Despite this rather peculiar premise, Amplitude is, at its core, a rhythm-based game where timing remains the ever-essential key. Pressing the square, triangle, and circle buttons respectively blasts capsules on the left-hand side, in the middle, and on the right-hand side of a track. If within the span of a green-highlighted musical phrase, you can destroy the capsules without missing, the track is turned on for a set period of time. Any mistakes and your life bar dwindles away until it's game over. Thankfully, completing a musical phrase and passing through one of three checkpoints boosts your life meter, aiding your quest to reach the very last measure. Consequently, to the approval of beginners, passing a song is not particularly difficult, but to the appreciation of veterans, the game provides enough challenge, especially Brutal and Insane difficulty modes, for them to complete songs with flying colors.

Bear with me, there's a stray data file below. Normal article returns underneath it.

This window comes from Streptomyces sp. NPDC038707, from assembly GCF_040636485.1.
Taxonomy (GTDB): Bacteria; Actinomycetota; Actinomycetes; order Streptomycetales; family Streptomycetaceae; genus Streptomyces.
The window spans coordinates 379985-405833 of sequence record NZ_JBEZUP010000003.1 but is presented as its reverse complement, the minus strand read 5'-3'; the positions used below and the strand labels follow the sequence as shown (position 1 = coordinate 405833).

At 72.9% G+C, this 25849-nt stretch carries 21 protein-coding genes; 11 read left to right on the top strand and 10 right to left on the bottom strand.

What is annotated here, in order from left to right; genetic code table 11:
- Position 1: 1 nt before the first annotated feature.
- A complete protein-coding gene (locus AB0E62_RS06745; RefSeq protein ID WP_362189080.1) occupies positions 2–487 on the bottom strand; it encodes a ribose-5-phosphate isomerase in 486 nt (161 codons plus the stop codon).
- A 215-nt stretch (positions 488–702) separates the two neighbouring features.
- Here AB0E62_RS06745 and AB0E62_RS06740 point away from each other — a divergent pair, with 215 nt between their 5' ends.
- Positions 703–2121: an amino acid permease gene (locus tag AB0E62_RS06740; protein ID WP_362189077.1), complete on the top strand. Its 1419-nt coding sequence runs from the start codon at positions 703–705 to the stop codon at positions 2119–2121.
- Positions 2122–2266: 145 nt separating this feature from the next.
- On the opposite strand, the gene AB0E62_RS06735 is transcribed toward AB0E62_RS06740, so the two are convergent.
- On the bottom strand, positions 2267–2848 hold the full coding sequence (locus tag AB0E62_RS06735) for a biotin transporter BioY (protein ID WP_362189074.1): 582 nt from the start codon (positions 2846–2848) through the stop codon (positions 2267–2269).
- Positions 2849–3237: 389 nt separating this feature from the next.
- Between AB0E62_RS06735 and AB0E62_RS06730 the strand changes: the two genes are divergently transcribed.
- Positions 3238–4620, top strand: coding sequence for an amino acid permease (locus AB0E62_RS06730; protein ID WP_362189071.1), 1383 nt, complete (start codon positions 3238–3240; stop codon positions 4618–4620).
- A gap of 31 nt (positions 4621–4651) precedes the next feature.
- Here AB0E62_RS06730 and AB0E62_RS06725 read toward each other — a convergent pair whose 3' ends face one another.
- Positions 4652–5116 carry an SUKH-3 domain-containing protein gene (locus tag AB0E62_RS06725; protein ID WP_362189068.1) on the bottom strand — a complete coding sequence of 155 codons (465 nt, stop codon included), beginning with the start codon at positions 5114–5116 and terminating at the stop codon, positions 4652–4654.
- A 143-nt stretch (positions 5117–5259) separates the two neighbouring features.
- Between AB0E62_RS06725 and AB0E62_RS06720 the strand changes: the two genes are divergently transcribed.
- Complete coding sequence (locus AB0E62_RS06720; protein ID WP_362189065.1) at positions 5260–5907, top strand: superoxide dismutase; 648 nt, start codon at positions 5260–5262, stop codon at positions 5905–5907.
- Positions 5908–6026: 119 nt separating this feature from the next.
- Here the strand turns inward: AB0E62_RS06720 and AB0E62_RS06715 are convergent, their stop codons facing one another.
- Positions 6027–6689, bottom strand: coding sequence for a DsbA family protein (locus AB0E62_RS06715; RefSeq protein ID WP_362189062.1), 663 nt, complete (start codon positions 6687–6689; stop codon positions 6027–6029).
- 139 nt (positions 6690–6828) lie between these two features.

Finishing a song prompts a screen that grades your performance from one to four bars based on your total number of points, which are earned primarily through successive phrase completions. The higher the quantity of capsules and the more difficult the capsules are distributed within a phrase, the more the phrase is worth. As an incentive, if you're able to swiftly and consecutively glide from one track to another, a combo bonus will incrementally multiply the base value of the phrase from two to eight. In effect, maintaining an x8 multiplier throughout the entire song becomes the mission for bona-fide rhythm experts. Unfortunately, the gameplay has a few issues that frustratingly prevent us from doing so. On more than enough occasions, you will find tracks that are sometimes absent (e.g. no vocal track when the song itself has an unvoiced section) or find yourself in a position where the next available track is up to five rows away. These inevitable three-to-five row gaps make it nearly impossible to seamlessly flow from track to track, thereby resetting the combo multiplier to zero. With enough practice and familiarity, you can achieve the continuous x8 multiplier, but the game could have made this more feasible and in the hands of the player.